Dr Susan Scurlock MBE is recognised for her inspirational promotion of engineering through her not-for-profit organisation, Primary Engineer.
Susan started Primary Engineer in response to the government’s call to encourage more young people into the engineering profession in 2005. She identified that engineering engagement should begin as early as possible, and that meant in primary schools. The programme began small with just 13 schools in the north of England.
Today the programme has a national impact with an annual reach of over 1,700 schools, 90,000 pupils, 5,000 teachers and 2,000 engineers. The programmes reach as many girls as boys with a 50/50 gender split demonstrating a range of engineering from design to manufacturing and data to climate change. The programmes are supported by a range of industries, universities and councils.
2019: Major Tim Peake CMG
European Space Agency (ESA) astronaut Tim Peake is recognised for his inspirational promotion of engineering and space through the Principia mission’s education programme, the largest and most successful educational campaign supporting a European astronaut mission.
Tim was the first British ESA astronaut to visit the International Space Station (ISS), launching in December 2015. Tim was determined to make the Principia mission an exciting adventure for young people, recognising that it was a unique opportunity to engage them in the science and engineering of human spaceflight. Through an educational outreach programme of more than 30 projects, the mission inspired and engaged more than two million school children across approximately 10,000 schools.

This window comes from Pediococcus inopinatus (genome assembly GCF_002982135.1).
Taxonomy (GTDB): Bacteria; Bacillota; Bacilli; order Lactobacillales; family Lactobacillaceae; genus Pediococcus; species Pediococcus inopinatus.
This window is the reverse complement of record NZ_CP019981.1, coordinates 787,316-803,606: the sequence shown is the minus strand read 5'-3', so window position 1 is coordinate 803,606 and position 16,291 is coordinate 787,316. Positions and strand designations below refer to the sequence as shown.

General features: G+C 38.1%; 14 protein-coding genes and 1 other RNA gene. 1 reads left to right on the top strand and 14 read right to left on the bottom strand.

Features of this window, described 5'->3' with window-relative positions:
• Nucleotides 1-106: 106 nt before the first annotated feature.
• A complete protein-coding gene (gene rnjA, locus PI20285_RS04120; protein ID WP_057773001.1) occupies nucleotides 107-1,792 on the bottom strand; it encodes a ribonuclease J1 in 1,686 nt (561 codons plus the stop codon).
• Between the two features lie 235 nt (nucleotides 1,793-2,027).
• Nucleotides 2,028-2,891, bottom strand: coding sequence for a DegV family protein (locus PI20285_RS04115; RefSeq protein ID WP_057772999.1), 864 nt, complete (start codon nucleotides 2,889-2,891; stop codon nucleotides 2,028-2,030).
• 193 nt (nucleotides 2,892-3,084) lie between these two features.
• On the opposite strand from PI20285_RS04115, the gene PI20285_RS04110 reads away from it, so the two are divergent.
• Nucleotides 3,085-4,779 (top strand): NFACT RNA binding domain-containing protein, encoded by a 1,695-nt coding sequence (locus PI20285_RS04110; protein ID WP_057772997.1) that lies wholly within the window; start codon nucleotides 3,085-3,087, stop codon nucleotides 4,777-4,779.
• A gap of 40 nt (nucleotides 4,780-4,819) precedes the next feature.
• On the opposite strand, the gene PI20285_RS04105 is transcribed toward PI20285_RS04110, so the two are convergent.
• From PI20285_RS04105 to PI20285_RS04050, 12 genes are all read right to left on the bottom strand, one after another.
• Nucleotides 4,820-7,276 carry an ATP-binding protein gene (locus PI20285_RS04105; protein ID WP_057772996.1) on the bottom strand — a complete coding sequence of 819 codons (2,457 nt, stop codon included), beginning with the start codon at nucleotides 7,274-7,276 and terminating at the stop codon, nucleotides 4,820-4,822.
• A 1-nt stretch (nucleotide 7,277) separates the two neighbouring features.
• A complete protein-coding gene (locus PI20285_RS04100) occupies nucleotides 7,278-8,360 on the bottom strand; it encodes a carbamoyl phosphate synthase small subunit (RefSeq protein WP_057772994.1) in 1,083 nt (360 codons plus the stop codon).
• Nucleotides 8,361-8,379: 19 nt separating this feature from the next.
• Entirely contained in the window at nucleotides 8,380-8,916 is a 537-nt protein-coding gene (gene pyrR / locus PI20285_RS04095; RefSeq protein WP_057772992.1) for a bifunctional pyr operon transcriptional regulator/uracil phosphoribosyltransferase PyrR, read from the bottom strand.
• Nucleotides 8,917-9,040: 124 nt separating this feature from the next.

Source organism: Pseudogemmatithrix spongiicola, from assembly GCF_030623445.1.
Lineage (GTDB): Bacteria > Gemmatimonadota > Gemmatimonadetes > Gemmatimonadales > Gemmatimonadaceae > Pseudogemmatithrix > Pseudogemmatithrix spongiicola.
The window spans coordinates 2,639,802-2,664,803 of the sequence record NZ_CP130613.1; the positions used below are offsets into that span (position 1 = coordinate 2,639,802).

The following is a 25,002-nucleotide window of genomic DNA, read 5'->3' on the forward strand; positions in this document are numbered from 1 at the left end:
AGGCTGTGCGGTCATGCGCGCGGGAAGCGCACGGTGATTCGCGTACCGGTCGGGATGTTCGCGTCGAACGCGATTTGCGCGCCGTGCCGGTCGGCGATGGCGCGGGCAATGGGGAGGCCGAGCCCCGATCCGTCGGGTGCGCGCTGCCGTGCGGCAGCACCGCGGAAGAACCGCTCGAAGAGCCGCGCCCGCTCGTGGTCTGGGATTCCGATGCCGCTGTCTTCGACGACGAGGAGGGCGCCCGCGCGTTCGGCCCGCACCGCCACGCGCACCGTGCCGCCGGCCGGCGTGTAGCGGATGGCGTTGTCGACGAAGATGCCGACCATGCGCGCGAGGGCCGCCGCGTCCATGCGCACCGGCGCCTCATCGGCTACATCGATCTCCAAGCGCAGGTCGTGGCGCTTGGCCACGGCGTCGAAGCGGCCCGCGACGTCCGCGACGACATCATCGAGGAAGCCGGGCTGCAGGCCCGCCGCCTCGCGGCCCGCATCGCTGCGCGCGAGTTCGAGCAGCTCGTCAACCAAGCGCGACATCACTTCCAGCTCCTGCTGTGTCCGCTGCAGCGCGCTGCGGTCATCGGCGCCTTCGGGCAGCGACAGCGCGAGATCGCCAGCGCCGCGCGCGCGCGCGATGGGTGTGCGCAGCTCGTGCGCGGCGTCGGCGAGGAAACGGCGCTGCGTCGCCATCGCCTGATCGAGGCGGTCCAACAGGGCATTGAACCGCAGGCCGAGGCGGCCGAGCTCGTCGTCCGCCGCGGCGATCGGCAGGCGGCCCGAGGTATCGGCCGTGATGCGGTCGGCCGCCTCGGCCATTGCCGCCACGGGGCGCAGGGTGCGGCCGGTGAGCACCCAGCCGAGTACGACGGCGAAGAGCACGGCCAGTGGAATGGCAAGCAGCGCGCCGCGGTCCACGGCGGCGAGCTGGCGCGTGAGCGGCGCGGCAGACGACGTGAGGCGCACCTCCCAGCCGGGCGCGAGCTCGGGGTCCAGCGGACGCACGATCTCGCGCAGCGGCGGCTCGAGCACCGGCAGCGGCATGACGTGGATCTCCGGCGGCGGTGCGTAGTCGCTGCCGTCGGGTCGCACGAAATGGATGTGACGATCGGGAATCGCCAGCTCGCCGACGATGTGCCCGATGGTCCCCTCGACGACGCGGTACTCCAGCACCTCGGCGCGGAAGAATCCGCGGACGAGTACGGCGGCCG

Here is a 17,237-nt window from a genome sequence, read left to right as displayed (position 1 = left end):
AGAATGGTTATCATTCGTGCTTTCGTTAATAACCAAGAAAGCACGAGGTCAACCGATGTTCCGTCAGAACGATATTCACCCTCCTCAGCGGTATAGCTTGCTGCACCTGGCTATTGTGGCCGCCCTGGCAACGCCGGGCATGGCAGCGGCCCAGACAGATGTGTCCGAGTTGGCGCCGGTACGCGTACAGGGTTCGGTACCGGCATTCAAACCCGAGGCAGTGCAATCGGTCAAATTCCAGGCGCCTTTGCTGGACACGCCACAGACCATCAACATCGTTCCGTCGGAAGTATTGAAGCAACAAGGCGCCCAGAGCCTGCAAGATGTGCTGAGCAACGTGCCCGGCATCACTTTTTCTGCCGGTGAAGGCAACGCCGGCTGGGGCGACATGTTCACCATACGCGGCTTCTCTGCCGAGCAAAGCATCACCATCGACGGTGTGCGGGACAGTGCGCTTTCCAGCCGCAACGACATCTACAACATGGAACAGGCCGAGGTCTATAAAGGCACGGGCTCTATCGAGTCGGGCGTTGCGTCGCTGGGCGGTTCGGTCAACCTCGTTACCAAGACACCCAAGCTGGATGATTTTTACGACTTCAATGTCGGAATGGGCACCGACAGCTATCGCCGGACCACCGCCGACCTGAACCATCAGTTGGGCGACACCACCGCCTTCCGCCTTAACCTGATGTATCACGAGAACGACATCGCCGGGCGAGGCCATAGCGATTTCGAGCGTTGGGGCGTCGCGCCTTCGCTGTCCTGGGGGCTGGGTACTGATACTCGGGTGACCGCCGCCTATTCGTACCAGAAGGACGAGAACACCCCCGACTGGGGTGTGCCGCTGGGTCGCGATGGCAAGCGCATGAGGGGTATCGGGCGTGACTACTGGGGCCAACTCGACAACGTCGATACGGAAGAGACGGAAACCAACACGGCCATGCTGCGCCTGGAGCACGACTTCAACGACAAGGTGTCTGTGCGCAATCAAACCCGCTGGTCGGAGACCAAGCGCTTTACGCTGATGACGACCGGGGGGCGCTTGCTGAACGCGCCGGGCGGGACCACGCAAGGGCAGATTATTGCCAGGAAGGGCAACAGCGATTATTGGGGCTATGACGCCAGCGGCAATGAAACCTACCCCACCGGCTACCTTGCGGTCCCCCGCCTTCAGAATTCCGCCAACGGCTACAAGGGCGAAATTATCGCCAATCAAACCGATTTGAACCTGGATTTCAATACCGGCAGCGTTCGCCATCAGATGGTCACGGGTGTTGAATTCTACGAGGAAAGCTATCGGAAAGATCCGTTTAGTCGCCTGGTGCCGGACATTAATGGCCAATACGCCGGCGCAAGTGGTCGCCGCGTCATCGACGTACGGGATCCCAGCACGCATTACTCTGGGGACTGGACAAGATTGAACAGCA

On his return to Earth he embarked on a countrywide tour to consolidate the public interest in the mission. His encyclopaedic knowledge of the engineering of the ISS has captured the imagination of young and old alike. Since returning to Earth he has also published three books that engage the reader in key concepts in the science and engineering of space. He also engages directly with his 1.6 million Twitter followers, and has joined Chief Scout Bear Grylls to promote aeronautics to the young people involved in the Scouting movement.